Already, the Trade Union Congress (TUC) said that with the fuel subsidy removal, the current N30,000 minimum wage has been eroded by inflationary measures, stating that it expected the Federal Government to provide feedback on its demand for N200, 000 minimum wage by tomorrow, Monday, June 19.
The Secretary General of the TUC, Nuhu Toro, told The Guardian that the new minimum wage of N200,000 was part of the demands it gave to the government in respect of the removal of the subsidy.
THE Chief Executive Officer, Centre for the Promotion of Private Enterprise (CPPE), Dr. Muda Yusuf, noted that though there is an urgent need for policy action to address the cost of living generally, wage increases don’t cover everyone, as those on payrolls were 10 per cent of the total working population.
He advised the government to focus more on macroeconomic issues, stressing that the Tinubu-led government needed to take action to bring down the cost of food by involving stakeholders in the food processing sector .
“If government engages effectively, ideas will emerge on what it can do to bring down the cost of staple foods. It is necessary also to bring down the cost of food through import duty waivers, and tax waivers on critical inputs, both in food production, processing, and agriculture. That should not take much time on tariff for tax policies,” he said.
On transportation, he said all tiers of government must reel out mass transit buses to convey people at subsidised rates. “Import duty on passenger buses must be reduced or waived to see more supplies of the buses so that we don’t also put those in the vehicle assembly industry at a disadvantage. Their key raw material is SKD; government should waive the import duty, charges, and VAT that are used in the assembly of buses so that vehicle assembling plants, involved in the assembling of buses, can assemble buses at much cheaper rates. If we increase the supply side of transportation, transportation costs will come down, that is the logic.
“On fuel, we need to break the monopoly of NNPC on fuel importation, in the short run, to ensure more players are involved in the importation of petroleum products so that there can be competition.
“On power supply, if we have enough power, the demand for petroleum or diesel will reduce. There is a need for decentralisation of the grid. This will involve some tariff policies and tax measures. We need to do a lot on renewable energy. All taxes, import duties, and VAT on equipment used for renewables should be removed so that not everyone will be hooking up to public electricity because they are so expensive.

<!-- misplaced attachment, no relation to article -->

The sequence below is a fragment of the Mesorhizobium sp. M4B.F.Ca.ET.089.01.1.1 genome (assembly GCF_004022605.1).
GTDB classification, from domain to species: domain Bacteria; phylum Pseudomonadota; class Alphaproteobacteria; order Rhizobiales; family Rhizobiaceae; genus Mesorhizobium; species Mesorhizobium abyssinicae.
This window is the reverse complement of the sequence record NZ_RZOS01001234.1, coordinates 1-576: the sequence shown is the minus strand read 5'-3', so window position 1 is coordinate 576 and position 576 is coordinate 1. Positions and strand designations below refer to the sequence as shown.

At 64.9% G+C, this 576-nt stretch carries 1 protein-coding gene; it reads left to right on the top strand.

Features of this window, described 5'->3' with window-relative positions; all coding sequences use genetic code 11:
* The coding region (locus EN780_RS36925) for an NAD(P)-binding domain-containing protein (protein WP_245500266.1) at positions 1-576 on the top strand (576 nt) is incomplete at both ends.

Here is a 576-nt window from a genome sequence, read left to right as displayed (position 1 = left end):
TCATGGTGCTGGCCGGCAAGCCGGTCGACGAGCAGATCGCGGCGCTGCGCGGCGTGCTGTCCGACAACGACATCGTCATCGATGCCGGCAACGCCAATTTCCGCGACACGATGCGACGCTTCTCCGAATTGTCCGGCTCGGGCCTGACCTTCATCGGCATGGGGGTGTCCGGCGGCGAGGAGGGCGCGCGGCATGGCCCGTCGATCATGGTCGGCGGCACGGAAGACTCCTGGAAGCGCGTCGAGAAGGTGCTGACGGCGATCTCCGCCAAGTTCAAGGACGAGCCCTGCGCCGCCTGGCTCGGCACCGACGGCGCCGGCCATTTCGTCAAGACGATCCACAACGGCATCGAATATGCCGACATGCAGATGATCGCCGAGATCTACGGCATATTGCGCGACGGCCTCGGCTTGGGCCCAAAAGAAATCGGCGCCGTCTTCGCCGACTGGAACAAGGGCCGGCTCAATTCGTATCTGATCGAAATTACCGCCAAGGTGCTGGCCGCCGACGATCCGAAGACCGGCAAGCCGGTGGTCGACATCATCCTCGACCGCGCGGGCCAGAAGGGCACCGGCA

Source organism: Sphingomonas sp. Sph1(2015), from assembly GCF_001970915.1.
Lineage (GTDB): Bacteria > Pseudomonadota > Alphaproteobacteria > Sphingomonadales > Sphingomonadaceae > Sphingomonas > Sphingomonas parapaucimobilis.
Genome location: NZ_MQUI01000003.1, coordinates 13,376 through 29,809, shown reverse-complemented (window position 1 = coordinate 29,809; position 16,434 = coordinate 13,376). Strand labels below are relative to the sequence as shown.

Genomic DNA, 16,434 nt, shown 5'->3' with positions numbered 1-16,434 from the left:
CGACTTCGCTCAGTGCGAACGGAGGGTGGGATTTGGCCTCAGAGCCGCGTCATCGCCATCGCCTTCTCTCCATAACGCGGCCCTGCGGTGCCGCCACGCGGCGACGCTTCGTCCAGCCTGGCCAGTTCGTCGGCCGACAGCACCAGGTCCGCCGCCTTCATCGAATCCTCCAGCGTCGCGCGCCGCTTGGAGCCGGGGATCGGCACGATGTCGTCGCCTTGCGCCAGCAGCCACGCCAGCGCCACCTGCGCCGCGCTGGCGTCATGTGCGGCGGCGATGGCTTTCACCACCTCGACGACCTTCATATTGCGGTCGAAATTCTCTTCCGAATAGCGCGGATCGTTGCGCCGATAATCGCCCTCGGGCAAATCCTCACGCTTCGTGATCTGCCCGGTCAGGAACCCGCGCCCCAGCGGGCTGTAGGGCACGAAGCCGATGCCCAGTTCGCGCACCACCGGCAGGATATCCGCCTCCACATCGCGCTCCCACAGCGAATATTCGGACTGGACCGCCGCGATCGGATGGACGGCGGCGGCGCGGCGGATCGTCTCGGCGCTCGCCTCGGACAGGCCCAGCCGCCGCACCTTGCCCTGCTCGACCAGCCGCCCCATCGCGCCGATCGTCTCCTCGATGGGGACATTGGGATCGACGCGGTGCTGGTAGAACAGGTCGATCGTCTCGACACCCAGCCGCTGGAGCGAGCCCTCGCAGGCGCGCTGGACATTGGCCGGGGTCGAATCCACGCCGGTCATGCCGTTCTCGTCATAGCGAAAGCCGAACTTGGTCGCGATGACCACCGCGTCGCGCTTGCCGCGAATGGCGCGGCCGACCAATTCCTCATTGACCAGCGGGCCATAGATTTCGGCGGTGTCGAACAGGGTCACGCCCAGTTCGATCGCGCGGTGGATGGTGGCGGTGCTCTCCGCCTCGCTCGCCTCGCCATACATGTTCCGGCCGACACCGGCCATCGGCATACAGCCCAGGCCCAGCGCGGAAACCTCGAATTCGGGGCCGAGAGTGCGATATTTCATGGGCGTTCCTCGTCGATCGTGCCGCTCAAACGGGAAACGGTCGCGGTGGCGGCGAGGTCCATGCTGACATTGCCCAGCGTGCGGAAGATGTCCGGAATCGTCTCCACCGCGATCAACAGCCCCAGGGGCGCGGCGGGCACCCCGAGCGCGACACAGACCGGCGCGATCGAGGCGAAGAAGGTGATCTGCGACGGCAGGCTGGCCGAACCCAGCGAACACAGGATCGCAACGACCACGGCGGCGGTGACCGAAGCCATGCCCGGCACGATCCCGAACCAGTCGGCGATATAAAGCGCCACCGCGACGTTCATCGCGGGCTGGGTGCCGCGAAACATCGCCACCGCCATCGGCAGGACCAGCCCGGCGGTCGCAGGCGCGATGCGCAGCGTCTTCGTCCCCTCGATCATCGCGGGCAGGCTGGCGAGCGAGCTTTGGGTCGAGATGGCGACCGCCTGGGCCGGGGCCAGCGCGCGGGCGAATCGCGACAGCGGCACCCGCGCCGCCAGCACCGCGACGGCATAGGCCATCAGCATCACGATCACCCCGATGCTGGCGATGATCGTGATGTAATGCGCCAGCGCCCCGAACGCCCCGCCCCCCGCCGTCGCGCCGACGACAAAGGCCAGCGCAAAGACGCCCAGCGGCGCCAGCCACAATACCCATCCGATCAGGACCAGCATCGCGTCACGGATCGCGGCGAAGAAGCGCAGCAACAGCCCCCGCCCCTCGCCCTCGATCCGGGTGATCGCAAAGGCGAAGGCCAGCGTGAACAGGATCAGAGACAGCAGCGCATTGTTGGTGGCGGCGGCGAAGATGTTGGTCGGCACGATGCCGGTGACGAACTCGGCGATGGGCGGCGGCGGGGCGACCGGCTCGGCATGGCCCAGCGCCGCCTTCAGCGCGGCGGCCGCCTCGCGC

“Within a week, the government can change a lot of things; within a week, the government can change taxes, but not wages. Private-sector employers should encourage remote working to avoid pressure on their employees. They should also be prevailed upon to buy staff buses, not only government,” Yusuf said .
A Professor of Economics at the Lagos Business School (LBS), Bongo Adi, on his part, said it is not a wage increase that is needed at this time, but the introduction of monetary policy to fight inflation.
According to him, if the government expands the means of transportation and also expands the movement of goods and commodities around the country, it will improve the living condition of Nigerians, reduce the cost of living, and improve the purchasing power of people’s incomes.
“If you increase wages by 200 per cent and inflation rises by 200 per cent, it doesn’t help, you are still where you were. What will happen when wages are increased now is a proportionate inflationary vault. That is what nobody wants. What can improve quality of life and purchasing power right now is for inflation to drop. We may have N30,000 as a minimum wage, but let’s have inflation drop by 50 per cent. It means that the N30,000 minimum wage can now afford us twice more purchasing power as before.